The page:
“Christian artist” vs. “Artist who happens to be Christian”

May 3, 2009

The Complete Idiot's Guide to Writing Christian Fiction

Our daughter Shelly is an avid reader. You have no idea. We have had to discipline her for reading too much. “If you don’t put the book down, we will take it away!”

Satisfying this appetite is hard work; my wife Kay searches out new authors all the time, and we probably put a strain on our local public library system. The results are hit or miss:

Kay: “So these didn’t work. I guess we can scratch Christian fantasy.”
Shelly: “Is that what was wrong with it!”
Me: “What do you mean?”
Shelly: “They didn’t blow stuff up or anything.”
Kay: “The problem is these authors let their religion interfere with their storytelling.”

There is a fine line between a “Christian artist” and an “artist (who happens to be Christian).” Where is that line? What leads you to use one term or the other when describing someone? Is it just a matter of talent? Perhaps, but aren’t there examples of good and bad art in both categories?

Is it more a matter of intent of what the art expresses? That’s also a bit slippery, because the phrase “happens to be a Christian” almost makes it sound like the artist’s faith is peripheral to them, which is not at all what I mean. Perhaps I am drawing the wrong dichotomy in the first place.

I don’t quite know how to put this, but does the difference lie in a deeper attitude toward art itself: Are they willing to take risks?

I would love to hear your thoughts on this.

Jon Reid

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As an American missionary kid who grew up in Japan, I'm a child of two cultures, while not fully belonging to either. This gives me a sightly different view of the world.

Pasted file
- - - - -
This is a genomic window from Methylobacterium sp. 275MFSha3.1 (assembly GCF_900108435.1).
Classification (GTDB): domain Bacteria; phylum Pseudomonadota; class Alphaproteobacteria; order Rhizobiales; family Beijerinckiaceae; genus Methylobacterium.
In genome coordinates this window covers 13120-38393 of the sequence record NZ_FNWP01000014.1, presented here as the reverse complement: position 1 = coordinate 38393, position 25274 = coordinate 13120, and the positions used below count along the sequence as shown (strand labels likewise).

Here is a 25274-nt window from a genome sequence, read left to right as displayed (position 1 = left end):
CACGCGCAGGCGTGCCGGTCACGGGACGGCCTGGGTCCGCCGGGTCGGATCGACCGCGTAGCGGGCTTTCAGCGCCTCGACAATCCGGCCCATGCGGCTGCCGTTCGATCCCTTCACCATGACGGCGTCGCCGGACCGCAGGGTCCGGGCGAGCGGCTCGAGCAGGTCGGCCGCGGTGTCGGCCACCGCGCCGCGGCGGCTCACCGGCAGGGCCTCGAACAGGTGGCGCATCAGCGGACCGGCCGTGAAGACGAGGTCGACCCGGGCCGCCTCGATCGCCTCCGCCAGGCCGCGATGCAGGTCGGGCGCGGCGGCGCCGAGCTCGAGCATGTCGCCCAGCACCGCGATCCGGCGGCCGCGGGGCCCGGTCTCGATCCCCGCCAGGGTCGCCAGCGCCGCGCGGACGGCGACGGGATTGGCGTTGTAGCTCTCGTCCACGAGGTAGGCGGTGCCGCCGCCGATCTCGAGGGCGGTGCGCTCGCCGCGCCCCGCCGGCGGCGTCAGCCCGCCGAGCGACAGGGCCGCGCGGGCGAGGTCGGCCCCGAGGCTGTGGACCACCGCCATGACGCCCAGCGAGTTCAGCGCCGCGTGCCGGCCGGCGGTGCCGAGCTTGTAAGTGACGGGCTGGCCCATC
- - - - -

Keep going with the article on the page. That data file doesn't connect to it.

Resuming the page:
19 responses to “Christian artist” vs. “Artist who happens to be Christian”

  1. I use to have this problem big time when I did my “Christian” radio show in college. Everyone was more or less lumped into Christian music or Christian musicians. I was trying to expose both kinds to a wider audience. Christian music is typically worship (think lyrics) oriented rather than technical. Most of your standard worship music isn’t suited for college radio. Most of my show was oriented toward musicians who happened to be Christians because of this. However, where the Christian music really took off was gospel and more alternative highly technical or unusual pieces. The good stuff was good music that happened to have Christian lyrics or themes, but first it must be good music.

  2. Incidentally, Anne Rice has a trilogy (2 of the 3 are out now) regarding Jesus. Now that she is a Christian I think she would make some good fiction that is Christian themed.

  3. Personally, I avoid the “Christian fiction” section of the bookstore like the plague, but then I don’t read much fiction. Your post reminded me of something I read the other day that seems right in line with what you’re getting at: http://emergentself.blogspot.com/2009/05/recently-i-listened-to-speaker-whose.html

  4. Jason, I think you’re hitting something with “first it must be good music.” Maybe the problem with the light & fluffy Christian artists is that they don’t focus enough on art, being exposed to others in and out of their medium, learning from anyone who is good regardless of their faith or lack thereof.
    And thanks for the Anne Rice pointer!

  5. I know exactly what you’re talking about. I think for a long time, people thought that if you were a Christian, you had to write about Christian things, sing only Christian songs and not be in the real world. Yuck.
    I’m looking for good music, good writing…if the person happens to be a Christian or the music is Christian-based, great…but I’ve never been someone who listens to only Christian music or reads only Christian writings. Wow. There would be so many good things I’d miss out on!!
    Don’t get me wrong, I listen to a number of Christian artists that I think are awesome, but they are just part of my musical library.

  6. Maria,
    Heh, if you don’t read much fiction, I would definitely steer clear of the “Christian fiction” section. If there’s anything worthy, you’ll hear about it, right?
    And thanks for that link! I was most struck by: “The makers of those movies are not interested in film as an art form. They simply wanted a vehicle for presenting a Christian message.”

  7. Carrie, if you & I find it annoying, what could it possibly mean to normal people?
    Check out the link from Maria; there are good thoughts there on “being in the real world.”